'All she kept saying was that she was sorry for what she had done, as it was a mistake.'
Durban – Harrowing details of the murder of a 16-month-old were shared in the Ntuzuma Regional Court on Tuesday, as an inquiry was held into the mental fitness of the child’s mother to stand trial, after she killed the toddler last year.
The investigating officer, Sergeant Mfan’fikile Mbhele, told the court he had been informed by his commander about the incident on December 31 and went to a clinic in Lindelani, where he found the body of the infant.
Next to the body was the mother’s twin sister, who had been the child’s guardian. He noticed the child had a cut across the neck and another cut about four centimetres above the genitals.
Mbhele said he then rushed to the mother’s home and found the woman sitting in a room with blood on her hands. The woman pointed to a shelf where the bloodied knife was, he said.
While he was being questioned by prosecutor Collen Molebatsi, Mbhele described the woman’s behaviour.
“All she kept saying was that she was sorry for what she had done, as it was a mistake,” he said. She was later taken to Mahatma Gandhi Memorial Hospital for observation and was interviewed by doctors.
The 30-year-old woman, who is not being named to protect the identity of her second child, was later booked into Fort Napier Hospital, where she was observed by three psychiatrists.
Two said she was fit to stand trial, while one said she was not.
Her father, who also took the stand, said his daughter had lived with him before going to visit her sister that day. He said she had developed mental problems while in high school and this was one of the reasons she dropped out in Grade 9.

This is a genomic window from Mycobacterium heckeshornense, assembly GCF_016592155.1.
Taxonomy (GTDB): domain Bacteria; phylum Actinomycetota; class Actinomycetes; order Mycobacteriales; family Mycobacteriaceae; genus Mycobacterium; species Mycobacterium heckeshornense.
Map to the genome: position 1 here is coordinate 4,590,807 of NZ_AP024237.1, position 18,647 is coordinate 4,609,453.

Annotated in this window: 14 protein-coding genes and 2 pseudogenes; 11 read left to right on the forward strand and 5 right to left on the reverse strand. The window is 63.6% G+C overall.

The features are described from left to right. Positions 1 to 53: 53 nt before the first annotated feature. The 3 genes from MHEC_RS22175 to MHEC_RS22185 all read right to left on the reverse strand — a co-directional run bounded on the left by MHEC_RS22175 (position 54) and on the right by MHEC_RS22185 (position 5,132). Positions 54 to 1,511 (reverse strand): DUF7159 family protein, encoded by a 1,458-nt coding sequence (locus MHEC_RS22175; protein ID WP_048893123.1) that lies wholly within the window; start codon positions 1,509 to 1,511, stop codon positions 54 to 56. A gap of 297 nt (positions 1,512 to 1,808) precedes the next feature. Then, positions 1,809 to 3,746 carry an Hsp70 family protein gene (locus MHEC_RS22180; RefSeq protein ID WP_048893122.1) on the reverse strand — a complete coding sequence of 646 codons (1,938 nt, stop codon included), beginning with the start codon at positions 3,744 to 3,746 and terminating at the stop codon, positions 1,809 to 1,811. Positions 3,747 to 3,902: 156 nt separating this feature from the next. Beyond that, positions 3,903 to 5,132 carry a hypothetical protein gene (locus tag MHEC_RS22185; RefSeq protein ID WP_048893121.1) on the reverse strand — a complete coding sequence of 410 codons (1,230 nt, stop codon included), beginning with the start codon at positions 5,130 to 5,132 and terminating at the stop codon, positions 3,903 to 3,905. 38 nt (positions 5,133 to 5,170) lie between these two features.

“She is mentally challenged and she takes medicines given to her by her doctor,” he said, adding that each time his daughter gave birth, the child would be taken away from her and made to live with a relative due to her condition.
While the father was talking, the woman stood up and asked for the cellphone number of her sister and father.
Magistrate E la Grange had to tell the defence attorney to tell his client that this behaviour was not allowed in court.
La Grange referred to this and other incidents when making her decision. She said from evidence presented during the inquiry, the woman did not show any emotion when telling people of the murder.
La Grange pointed out that the woman would change from being affectionate by buying her children snacks to denying that she had any children at all. La Grange found that the woman was guilty by her actions, but was not mentally fit to stand trial as she did not understand the consequences of her actions and was not criminally responsible.
The woman has been committed to a mental institution.